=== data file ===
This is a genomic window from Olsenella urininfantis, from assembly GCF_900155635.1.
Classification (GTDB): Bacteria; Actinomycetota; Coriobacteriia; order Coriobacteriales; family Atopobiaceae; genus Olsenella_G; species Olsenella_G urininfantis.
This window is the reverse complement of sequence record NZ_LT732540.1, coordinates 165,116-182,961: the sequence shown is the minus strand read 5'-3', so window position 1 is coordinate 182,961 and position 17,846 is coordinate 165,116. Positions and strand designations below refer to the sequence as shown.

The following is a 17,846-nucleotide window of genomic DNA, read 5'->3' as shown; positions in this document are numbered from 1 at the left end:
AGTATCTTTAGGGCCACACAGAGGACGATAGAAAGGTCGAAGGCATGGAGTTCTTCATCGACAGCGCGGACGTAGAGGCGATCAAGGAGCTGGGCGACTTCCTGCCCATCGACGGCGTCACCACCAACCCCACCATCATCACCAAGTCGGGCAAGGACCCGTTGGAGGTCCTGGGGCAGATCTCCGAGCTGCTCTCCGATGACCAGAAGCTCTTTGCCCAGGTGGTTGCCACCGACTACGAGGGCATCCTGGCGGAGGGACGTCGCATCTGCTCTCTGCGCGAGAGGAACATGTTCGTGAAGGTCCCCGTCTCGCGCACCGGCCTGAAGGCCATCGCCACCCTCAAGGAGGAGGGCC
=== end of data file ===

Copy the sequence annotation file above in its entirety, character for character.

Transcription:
This is a genomic window from Olsenella urininfantis, from assembly GCF_900155635.1.
Classification (GTDB): Bacteria; Actinomycetota; Coriobacteriia; order Coriobacteriales; family Atopobiaceae; genus Olsenella_G; species Olsenella_G urininfantis.
This window is the reverse complement of sequence record NZ_LT732540.1, coordinates 165,116-182,961: the sequence shown is the minus strand read 5'-3', so window position 1 is coordinate 182,961 and position 17,846 is coordinate 165,116. Positions and strand designations below refer to the sequence as shown.

The following is a 17,846-nucleotide window of genomic DNA, read 5'->3' as shown; positions in this document are numbered from 1 at the left end:
AGTATCTTTAGGGCCACACAGAGGACGATAGAAAGGTCGAAGGCATGGAGTTCTTCATCGACAGCGCGGACGTAGAGGCGATCAAGGAGCTGGGCGACTTCCTGCCCATCGACGGCGTCACCACCAACCCCACCATCATCACCAAGTCGGGCAAGGACCCGTTGGAGGTCCTGGGGCAGATCTCCGAGCTGCTCTCCGATGACCAGAAGCTCTTTGCCCAGGTGGTTGCCACCGACTACGAGGGCATCCTGGCGGAGGGACGTCGCATCTGCTCTCTGCGCGAGAGGAACATGTTCGTGAAGGTCCCCGTCTCGCGCACCGGCCTGAAGGCCATCGCCACCCTCAAGGAGGAGGGCC